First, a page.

Jared Ellias on How Chapter 11 Really Works

Published on: Author: Abe Cable

In Bankruptcy Hardball, Professor Jared Ellias teams up with attorney Robert Stark to expose increasingly aggressive tactics by corporate managers in bankruptcy proceedings. The article, which draws on detailed case studies, is a methodological departure from Professor Ellias’s usual empirical quantitative work. But the insights are incisive as usual.

The article details maneuvers by corporate managers that impair rights of secured creditors in the zone of insolvency. For example, management teams can “thwart[] contracts” by concocting elaborate transactions that circumvent negotiated creditor protections, such as change-of-control provisions, without any apparent commercial purpose. The article demonstrates that these maneuvers are increasingly brazen and commonplace, marking a shift in the norms that have historically governed debtor-creditor relations.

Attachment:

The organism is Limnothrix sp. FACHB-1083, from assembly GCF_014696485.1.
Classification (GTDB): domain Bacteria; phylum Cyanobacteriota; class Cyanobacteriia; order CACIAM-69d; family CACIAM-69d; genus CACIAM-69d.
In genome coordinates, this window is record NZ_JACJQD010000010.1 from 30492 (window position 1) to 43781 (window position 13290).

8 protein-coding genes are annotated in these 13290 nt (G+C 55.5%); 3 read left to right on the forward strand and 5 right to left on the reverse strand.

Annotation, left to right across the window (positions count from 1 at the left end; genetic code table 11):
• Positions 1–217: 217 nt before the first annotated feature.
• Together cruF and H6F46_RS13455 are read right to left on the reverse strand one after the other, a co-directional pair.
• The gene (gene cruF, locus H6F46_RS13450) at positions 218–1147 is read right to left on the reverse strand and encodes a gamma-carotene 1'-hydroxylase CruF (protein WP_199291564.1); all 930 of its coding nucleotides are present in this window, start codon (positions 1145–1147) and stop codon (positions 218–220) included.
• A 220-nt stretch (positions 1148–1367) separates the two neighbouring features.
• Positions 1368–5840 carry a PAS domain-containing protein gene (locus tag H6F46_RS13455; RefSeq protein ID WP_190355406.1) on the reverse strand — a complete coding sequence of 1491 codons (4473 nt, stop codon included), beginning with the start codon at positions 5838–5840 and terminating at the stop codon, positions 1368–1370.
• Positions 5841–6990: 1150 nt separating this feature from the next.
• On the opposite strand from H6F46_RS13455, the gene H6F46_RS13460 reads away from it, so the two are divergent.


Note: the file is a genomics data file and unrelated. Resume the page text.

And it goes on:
The article argues that this swash-buckling behavior can be traced largely to weakening Delaware caselaw. Gheewalla and its progeny (which limits the ability of creditors to bring claims against corporate managers for breach of fiduciary duty) emboldened corporate managers to align with equity holders (often private-equity sponsors). And corporate theory—exhibiting too much confidence in creditors’ ability to protect themselves through contractual provisions—appears to have played an important part in creating the current environment.

The normative valence of the analysis is clear: opportunism and litigation costs pose a meaningful threat to credit markets in the long run, and courts should take notice. The article concludes by offering a variety of incremental proposals for reinvigorating creditor protections. The core suggestion is for courts to apply existing doctrines with more skepticism and to signal to corporate boards that even doctrines characterized by judicial deference have some meaningful content.